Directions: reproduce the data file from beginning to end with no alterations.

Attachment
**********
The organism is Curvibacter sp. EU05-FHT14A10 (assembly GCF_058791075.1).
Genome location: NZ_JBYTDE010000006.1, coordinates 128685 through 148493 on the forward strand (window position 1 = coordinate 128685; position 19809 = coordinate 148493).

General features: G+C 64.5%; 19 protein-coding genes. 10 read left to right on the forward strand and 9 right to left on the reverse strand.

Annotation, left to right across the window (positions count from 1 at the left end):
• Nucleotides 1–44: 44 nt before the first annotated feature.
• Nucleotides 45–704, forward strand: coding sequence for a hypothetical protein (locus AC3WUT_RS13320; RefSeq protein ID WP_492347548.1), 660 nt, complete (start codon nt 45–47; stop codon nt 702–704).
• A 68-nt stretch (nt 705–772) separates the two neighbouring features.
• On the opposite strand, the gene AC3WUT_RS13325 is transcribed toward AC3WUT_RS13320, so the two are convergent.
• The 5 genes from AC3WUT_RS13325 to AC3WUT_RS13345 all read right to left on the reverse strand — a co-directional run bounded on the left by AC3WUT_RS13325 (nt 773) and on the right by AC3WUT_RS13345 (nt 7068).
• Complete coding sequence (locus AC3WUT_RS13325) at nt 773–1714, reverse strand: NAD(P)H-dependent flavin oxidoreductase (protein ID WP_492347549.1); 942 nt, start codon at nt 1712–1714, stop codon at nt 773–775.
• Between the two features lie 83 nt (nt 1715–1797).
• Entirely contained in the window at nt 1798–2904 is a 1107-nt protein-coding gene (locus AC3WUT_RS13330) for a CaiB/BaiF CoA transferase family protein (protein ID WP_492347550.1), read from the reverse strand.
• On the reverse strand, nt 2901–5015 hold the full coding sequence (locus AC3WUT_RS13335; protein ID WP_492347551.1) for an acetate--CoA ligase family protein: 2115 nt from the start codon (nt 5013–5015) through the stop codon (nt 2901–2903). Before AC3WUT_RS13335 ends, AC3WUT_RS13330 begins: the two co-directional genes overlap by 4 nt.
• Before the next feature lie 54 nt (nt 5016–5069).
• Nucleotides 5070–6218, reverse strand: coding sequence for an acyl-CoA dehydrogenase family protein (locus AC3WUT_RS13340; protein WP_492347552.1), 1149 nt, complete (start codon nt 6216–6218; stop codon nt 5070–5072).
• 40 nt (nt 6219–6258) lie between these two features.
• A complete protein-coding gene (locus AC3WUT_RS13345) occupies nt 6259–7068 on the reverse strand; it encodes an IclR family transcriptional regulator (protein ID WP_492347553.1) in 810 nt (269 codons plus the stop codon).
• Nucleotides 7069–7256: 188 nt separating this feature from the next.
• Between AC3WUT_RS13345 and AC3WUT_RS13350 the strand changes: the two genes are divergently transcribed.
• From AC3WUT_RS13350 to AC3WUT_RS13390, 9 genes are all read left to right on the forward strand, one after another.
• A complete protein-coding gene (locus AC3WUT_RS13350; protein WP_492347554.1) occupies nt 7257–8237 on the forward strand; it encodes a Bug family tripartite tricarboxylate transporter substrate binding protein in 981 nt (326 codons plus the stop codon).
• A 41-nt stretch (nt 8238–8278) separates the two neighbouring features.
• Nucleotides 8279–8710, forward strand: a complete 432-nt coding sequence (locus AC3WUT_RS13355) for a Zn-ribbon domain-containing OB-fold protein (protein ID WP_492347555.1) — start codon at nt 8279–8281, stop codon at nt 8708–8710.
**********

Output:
The organism is Curvibacter sp. EU05-FHT14A10 (assembly GCF_058791075.1).
Genome location: NZ_JBYTDE010000006.1, coordinates 128685 through 148493 on the forward strand (window position 1 = coordinate 128685; position 19809 = coordinate 148493).

General features: G+C 64.5%; 19 protein-coding genes. 10 read left to right on the forward strand and 9 right to left on the reverse strand.

Annotation, left to right across the window (positions count from 1 at the left end):
• Nucleotides 1–44: 44 nt before the first annotated feature.
• Nucleotides 45–704, forward strand: coding sequence for a hypothetical protein (locus AC3WUT_RS13320; RefSeq protein ID WP_492347548.1), 660 nt, complete (start codon nt 45–47; stop codon nt 702–704).
• A 68-nt stretch (nt 705–772) separates the two neighbouring features.
• On the opposite strand, the gene AC3WUT_RS13325 is transcribed toward AC3WUT_RS13320, so the two are convergent.
• The 5 genes from AC3WUT_RS13325 to AC3WUT_RS13345 all read right to left on the reverse strand — a co-directional run bounded on the left by AC3WUT_RS13325 (nt 773) and on the right by AC3WUT_RS13345 (nt 7068).
• Complete coding sequence (locus AC3WUT_RS13325) at nt 773–1714, reverse strand: NAD(P)H-dependent flavin oxidoreductase (protein ID WP_492347549.1); 942 nt, start codon at nt 1712–1714, stop codon at nt 773–775.
• Between the two features lie 83 nt (nt 1715–1797).
• Entirely contained in the window at nt 1798–2904 is a 1107-nt protein-coding gene (locus AC3WUT_RS13330) for a CaiB/BaiF CoA transferase family protein (protein ID WP_492347550.1), read from the reverse strand.
• On the reverse strand, nt 2901–5015 hold the full coding sequence (locus AC3WUT_RS13335; protein ID WP_492347551.1) for an acetate--CoA ligase family protein: 2115 nt from the start codon (nt 5013–5015) through the stop codon (nt 2901–2903). Before AC3WUT_RS13335 ends, AC3WUT_RS13330 begins: the two co-directional genes overlap by 4 nt.
• Before the next feature lie 54 nt (nt 5016–5069).
• Nucleotides 5070–6218, reverse strand: coding sequence for an acyl-CoA dehydrogenase family protein (locus AC3WUT_RS13340; protein WP_492347552.1), 1149 nt, complete (start codon nt 6216–6218; stop codon nt 5070–5072).
• 40 nt (nt 6219–6258) lie between these two features.
• A complete protein-coding gene (locus AC3WUT_RS13345) occupies nt 6259–7068 on the reverse strand; it encodes an IclR family transcriptional regulator (protein ID WP_492347553.1) in 810 nt (269 codons plus the stop codon).
• Nucleotides 7069–7256: 188 nt separating this feature from the next.
• Between AC3WUT_RS13345 and AC3WUT_RS13350 the strand changes: the two genes are divergently transcribed.
• From AC3WUT_RS13350 to AC3WUT_RS13390, 9 genes are all read left to right on the forward strand, one after another.
• A complete protein-coding gene (locus AC3WUT_RS13350; protein WP_492347554.1) occupies nt 7257–8237 on the forward strand; it encodes a Bug family tripartite tricarboxylate transporter substrate binding protein in 981 nt (326 codons plus the stop codon).
• A 41-nt stretch (nt 8238–8278) separates the two neighbouring features.
• Nucleotides 8279–8710, forward strand: a complete 432-nt coding sequence (locus AC3WUT_RS13355) for a Zn-ribbon domain-containing OB-fold protein (protein ID WP_492347555.1) — start codon at nt 8279–8281, stop codon at nt 8708–8710.